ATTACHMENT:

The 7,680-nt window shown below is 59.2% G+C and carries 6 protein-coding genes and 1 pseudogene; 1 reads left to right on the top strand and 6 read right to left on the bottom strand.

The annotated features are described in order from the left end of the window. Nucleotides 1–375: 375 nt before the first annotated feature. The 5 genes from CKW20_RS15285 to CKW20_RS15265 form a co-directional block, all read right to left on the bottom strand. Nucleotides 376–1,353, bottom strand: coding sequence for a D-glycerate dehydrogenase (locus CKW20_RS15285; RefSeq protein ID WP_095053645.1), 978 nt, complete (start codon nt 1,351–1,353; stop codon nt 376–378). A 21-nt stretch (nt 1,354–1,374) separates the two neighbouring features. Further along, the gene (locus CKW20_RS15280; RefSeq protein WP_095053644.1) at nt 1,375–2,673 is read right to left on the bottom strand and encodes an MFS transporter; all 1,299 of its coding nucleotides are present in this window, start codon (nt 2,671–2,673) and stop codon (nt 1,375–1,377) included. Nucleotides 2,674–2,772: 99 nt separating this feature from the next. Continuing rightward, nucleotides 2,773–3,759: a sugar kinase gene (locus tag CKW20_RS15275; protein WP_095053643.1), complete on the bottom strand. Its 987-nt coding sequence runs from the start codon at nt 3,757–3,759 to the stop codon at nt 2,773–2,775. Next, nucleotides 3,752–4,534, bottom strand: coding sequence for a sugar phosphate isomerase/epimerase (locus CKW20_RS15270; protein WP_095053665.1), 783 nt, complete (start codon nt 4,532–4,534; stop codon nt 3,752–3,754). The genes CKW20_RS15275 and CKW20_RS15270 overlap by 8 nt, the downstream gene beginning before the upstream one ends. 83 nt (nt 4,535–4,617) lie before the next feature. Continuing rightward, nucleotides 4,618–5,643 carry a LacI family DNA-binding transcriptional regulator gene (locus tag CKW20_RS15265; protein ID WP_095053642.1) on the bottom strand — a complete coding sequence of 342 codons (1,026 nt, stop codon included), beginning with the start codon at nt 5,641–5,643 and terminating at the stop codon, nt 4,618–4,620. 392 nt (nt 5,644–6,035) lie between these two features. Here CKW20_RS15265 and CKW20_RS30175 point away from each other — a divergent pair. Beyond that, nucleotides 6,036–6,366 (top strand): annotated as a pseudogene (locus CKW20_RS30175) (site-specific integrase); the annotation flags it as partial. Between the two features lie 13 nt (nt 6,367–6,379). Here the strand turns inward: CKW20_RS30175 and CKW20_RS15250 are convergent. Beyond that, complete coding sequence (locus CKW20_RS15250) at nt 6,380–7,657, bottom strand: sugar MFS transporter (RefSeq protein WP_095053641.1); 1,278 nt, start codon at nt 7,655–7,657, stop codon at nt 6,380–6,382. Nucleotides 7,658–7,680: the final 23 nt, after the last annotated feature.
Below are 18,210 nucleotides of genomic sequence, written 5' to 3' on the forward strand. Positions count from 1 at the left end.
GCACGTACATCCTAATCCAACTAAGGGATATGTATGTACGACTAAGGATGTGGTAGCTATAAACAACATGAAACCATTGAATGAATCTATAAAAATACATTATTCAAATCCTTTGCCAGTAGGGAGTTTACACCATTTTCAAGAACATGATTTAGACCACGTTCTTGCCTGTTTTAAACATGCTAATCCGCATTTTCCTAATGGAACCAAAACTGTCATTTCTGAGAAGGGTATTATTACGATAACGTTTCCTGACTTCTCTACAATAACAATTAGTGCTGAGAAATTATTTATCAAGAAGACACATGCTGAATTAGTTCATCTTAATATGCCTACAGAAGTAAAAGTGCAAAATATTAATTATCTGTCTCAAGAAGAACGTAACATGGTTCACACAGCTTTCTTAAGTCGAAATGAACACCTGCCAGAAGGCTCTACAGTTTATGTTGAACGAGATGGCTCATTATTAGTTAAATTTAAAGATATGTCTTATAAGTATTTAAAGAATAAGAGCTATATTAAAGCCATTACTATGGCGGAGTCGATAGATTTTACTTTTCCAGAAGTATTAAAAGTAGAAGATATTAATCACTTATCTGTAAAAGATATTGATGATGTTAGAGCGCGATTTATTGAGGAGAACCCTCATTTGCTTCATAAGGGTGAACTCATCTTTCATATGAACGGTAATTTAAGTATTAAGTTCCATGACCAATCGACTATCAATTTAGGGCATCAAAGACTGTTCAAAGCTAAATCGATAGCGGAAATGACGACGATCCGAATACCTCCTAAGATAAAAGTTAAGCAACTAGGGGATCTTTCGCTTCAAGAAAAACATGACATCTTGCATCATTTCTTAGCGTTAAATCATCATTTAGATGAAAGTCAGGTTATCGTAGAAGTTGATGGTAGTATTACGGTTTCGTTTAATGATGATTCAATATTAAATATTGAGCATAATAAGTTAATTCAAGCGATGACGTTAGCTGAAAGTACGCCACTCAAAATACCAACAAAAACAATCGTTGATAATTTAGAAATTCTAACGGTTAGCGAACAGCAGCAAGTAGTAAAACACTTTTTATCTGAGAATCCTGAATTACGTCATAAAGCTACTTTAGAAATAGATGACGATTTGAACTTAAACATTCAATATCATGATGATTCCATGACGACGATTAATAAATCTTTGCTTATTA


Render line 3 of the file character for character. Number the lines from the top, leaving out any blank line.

Below are 18,210 nucleotides of genomic sequence, written 5' to 3' on the forward strand. Positions count from 1 at the left end.